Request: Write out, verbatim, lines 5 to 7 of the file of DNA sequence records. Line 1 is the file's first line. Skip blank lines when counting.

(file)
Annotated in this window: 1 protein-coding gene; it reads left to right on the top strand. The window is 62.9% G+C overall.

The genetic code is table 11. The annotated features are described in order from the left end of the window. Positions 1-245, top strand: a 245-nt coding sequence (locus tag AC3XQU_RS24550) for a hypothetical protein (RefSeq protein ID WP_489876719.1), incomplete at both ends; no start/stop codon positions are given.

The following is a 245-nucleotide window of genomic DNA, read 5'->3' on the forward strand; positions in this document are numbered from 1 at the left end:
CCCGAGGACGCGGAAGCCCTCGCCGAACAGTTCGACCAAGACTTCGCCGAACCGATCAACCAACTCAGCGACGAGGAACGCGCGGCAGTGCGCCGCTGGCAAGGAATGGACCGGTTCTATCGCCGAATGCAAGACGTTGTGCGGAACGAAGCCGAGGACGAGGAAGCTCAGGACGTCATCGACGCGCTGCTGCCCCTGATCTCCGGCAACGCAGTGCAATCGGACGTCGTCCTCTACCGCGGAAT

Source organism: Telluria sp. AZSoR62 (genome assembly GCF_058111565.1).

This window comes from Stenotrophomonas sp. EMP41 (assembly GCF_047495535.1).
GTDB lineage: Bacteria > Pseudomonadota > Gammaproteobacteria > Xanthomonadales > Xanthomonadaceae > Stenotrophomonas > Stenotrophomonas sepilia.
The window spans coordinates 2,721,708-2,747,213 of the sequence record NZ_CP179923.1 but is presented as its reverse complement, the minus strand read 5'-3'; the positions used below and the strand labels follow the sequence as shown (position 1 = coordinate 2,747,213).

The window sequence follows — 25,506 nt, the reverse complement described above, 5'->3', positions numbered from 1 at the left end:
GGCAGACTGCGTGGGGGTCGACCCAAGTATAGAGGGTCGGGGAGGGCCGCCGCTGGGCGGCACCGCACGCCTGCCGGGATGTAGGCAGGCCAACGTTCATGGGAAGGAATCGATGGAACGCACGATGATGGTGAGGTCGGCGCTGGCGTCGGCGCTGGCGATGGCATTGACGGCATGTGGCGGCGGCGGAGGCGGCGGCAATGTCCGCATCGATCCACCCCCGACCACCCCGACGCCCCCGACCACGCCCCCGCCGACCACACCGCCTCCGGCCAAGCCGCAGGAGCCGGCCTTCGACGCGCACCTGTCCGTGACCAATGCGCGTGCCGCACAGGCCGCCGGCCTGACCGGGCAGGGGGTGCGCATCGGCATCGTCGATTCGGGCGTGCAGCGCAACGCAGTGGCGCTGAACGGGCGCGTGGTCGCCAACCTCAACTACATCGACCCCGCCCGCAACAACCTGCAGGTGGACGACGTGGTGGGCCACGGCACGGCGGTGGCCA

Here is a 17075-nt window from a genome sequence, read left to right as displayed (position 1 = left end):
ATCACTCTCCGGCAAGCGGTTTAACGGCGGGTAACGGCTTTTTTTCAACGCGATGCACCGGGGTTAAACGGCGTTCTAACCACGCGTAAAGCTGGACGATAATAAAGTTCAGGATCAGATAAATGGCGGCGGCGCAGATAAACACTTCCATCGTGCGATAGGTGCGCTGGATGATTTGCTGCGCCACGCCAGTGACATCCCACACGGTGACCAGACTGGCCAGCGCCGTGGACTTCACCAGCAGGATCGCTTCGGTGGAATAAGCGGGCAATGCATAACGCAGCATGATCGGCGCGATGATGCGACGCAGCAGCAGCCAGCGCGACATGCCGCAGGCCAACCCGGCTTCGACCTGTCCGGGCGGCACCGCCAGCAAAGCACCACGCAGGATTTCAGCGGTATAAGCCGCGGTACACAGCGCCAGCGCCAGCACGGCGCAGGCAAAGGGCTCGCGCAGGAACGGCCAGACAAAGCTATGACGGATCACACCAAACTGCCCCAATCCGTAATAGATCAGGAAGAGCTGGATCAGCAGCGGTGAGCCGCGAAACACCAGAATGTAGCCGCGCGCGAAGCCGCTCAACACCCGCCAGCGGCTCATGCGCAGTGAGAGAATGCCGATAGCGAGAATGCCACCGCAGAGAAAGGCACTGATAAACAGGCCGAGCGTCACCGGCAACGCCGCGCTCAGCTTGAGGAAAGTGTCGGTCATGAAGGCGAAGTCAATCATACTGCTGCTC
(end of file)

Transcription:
Source organism: Telluria sp. AZSoR62 (genome assembly GCF_058111565.1).

This window comes from Stenotrophomonas sp. EMP41 (assembly GCF_047495535.1).
GTDB lineage: Bacteria > Pseudomonadota > Gammaproteobacteria > Xanthomonadales > Xanthomonadaceae > Stenotrophomonas > Stenotrophomonas sepilia.